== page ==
Effect of Ice Storage on the Chemical Composition and Lipid Quality in Fat Greenling (Hexagrammos otakii) and Black Rockfish (Sebastes schlegelii)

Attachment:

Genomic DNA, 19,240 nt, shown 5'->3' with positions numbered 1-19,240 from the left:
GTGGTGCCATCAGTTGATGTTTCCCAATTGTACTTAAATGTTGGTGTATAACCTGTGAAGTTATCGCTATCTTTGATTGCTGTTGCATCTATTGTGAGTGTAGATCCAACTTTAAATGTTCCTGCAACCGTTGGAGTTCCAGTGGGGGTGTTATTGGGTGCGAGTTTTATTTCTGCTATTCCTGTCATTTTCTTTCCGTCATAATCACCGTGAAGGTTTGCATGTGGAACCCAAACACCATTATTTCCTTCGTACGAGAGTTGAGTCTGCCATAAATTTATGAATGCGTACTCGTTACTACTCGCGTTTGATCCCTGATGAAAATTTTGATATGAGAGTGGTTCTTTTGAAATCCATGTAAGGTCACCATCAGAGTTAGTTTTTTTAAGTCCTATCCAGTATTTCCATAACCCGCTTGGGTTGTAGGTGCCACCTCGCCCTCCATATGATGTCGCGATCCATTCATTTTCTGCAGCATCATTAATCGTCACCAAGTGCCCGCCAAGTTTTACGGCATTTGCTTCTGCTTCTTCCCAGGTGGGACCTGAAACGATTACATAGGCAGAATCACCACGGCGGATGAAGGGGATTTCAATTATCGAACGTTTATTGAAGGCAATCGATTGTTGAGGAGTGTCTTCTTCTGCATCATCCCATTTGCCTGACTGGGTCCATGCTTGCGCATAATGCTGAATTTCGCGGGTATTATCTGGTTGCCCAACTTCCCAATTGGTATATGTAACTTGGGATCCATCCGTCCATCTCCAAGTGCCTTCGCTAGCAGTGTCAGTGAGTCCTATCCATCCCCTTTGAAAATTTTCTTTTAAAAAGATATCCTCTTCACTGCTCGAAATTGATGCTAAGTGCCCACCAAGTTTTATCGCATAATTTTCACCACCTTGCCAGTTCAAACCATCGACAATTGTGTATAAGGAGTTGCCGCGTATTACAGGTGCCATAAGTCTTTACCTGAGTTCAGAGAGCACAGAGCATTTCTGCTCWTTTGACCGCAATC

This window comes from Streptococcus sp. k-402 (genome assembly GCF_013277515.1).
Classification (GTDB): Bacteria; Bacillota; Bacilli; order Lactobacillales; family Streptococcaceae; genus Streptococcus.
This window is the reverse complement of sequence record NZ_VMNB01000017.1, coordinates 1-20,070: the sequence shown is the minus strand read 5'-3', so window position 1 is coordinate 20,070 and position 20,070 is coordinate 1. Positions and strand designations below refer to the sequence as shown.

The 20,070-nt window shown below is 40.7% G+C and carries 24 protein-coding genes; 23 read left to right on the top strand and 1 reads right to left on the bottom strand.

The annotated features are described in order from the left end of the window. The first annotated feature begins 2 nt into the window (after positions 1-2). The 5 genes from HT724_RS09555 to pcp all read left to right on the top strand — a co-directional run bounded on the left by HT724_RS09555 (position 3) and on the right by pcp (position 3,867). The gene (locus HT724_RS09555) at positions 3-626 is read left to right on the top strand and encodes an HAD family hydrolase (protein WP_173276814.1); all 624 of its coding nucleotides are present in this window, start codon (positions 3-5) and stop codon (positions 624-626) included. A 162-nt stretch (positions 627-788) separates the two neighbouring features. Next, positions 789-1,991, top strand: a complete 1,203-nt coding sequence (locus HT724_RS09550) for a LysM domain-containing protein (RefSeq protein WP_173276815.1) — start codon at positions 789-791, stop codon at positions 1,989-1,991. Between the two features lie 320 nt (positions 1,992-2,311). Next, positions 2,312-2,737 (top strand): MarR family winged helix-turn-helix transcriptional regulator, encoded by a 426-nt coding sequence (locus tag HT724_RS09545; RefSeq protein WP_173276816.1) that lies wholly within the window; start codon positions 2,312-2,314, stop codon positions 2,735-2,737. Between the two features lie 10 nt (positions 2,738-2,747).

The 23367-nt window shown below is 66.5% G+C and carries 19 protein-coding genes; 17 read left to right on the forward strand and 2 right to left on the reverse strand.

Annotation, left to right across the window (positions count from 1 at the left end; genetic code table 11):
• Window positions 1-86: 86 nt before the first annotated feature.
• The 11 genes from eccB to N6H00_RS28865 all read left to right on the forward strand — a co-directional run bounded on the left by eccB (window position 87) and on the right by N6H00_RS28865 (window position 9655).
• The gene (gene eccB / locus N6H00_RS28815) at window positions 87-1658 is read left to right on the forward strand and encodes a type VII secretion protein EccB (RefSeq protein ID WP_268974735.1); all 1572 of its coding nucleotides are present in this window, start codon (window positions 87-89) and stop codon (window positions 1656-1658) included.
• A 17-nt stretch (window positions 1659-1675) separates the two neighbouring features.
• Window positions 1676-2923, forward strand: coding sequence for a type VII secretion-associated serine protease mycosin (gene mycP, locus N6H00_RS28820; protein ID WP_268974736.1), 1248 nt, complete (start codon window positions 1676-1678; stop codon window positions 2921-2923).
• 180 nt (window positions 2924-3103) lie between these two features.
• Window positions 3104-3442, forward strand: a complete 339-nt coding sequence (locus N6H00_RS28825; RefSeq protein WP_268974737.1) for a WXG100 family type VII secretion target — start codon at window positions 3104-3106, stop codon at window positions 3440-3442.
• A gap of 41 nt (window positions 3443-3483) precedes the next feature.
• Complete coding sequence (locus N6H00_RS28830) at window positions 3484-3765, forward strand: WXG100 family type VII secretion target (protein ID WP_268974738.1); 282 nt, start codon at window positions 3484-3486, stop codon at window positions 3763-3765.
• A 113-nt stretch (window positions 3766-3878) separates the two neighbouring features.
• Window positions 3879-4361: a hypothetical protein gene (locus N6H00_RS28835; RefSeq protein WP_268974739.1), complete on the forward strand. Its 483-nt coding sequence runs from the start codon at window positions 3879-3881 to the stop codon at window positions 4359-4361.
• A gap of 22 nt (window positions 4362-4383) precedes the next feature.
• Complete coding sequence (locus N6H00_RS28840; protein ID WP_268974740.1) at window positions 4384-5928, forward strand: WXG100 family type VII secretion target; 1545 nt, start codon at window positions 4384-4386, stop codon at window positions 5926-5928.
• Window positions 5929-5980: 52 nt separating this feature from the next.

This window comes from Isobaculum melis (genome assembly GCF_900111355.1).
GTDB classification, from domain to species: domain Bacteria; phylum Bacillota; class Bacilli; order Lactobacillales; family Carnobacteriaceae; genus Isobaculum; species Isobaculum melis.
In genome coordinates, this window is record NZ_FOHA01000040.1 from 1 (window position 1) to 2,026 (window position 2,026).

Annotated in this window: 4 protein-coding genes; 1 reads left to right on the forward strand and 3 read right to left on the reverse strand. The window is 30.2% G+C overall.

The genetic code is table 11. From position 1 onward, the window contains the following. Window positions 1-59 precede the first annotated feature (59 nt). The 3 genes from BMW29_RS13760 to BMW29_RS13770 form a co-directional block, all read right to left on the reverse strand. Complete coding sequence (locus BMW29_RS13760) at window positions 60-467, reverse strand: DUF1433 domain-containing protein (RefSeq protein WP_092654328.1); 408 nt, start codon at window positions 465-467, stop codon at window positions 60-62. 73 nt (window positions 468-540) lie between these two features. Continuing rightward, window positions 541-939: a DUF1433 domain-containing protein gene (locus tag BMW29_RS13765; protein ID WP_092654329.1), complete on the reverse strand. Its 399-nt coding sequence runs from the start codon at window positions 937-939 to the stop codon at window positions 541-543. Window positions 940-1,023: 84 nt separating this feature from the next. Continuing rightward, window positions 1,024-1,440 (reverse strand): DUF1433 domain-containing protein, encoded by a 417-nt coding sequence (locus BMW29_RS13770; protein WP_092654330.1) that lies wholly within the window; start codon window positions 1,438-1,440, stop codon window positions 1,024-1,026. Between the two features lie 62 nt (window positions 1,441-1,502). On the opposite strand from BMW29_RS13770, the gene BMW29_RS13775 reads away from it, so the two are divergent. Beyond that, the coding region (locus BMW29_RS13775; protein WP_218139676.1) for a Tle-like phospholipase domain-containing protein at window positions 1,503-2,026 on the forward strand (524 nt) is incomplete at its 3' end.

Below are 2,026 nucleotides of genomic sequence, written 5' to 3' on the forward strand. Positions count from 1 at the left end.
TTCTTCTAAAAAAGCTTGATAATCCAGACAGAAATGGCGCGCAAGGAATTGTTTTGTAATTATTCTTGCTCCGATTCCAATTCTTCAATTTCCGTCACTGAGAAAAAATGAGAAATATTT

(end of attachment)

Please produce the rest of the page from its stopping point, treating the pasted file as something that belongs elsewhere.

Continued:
The effect of ice storage on the chemical composition of fat greenling and black rockfish, especially their lipid quality were evaluated. Both physical and biochemical changes occurred during ice storage, resulting in increased moisture content, free fatty acid (FFA), acid values (AV), peroxide values (POV), thiobarbituric acid values (TBARS), and increased activities of lipases and lipoxygenase. Decreases in the ash, protein, phosphatidylcholine (PC), phosphatidyl ethanolamine (PE), triacylglycerol (TAG), and fatty acid contents were also observed. The decreased PC, PE, and TAG values, together with the increased amount of AV and each FFA as well as lipases activity indicated the hydrolysis of lipids induced by lipases. In addition, the increased POV and TBARS as well as lipoxygenase activities, together with the decrease in the fatty acid contents, point to the lipoxygenase-assisted oxidation of lipids. Based on the increase rate of the total volatile basic nitrogen and FFA as well as the decreased rate of the PC, PE, TAG, saturated, monounsaturated, and polyunsaturated fatty acids during ice storage, black rockfish was more prone to spoilage, less sensitive to hydrolysis, and more sensitive to oxidation compared to fat greenling.